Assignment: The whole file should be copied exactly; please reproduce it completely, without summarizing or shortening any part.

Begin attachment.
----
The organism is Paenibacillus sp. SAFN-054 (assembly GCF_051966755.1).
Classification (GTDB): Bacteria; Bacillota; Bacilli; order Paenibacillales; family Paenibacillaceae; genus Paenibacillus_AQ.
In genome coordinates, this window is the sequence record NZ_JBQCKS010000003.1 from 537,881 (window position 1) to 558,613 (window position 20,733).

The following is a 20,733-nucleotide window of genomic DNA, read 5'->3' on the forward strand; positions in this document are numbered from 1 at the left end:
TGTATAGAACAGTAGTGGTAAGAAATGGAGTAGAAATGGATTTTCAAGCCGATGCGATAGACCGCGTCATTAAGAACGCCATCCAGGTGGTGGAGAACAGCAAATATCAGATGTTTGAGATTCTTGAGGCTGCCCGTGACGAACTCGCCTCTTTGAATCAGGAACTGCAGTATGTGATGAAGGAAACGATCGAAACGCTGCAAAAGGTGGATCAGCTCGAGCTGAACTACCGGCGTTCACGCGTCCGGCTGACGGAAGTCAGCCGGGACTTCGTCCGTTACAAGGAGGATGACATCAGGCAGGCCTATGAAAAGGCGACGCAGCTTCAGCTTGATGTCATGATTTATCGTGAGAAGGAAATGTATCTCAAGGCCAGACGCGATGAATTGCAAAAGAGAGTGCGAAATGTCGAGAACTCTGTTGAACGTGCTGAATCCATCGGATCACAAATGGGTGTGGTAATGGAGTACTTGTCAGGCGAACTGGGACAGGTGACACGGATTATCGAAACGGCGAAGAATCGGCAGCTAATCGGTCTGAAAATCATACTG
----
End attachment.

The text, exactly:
The organism is Paenibacillus sp. SAFN-054 (assembly GCF_051966755.1).
Classification (GTDB): Bacteria; Bacillota; Bacilli; order Paenibacillales; family Paenibacillaceae; genus Paenibacillus_AQ.
In genome coordinates, this window is the sequence record NZ_JBQCKS010000003.1 from 537,881 (window position 1) to 558,613 (window position 20,733).

The following is a 20,733-nucleotide window of genomic DNA, read 5'->3' on the forward strand; positions in this document are numbered from 1 at the left end:
TGTATAGAACAGTAGTGGTAAGAAATGGAGTAGAAATGGATTTTCAAGCCGATGCGATAGACCGCGTCATTAAGAACGCCATCCAGGTGGTGGAGAACAGCAAATATCAGATGTTTGAGATTCTTGAGGCTGCCCGTGACGAACTCGCCTCTTTGAATCAGGAACTGCAGTATGTGATGAAGGAAACGATCGAAACGCTGCAAAAGGTGGATCAGCTCGAGCTGAACTACCGGCGTTCACGCGTCCGGCTGACGGAAGTCAGCCGGGACTTCGTCCGTTACAAGGAGGATGACATCAGGCAGGCCTATGAAAAGGCGACGCAGCTTCAGCTTGATGTCATGATTTATCGTGAGAAGGAAATGTATCTCAAGGCCAGACGCGATGAATTGCAAAAGAGAGTGCGAAATGTCGAGAACTCTGTTGAACGTGCTGAATCCATCGGATCACAAATGGGTGTGGTAATGGAGTACTTGTCAGGCGAACTGGGACAGGTGACACGGATTATCGAAACGGCGAAGAATCGGCAGCTAATCGGTCTGAAAATCATACTG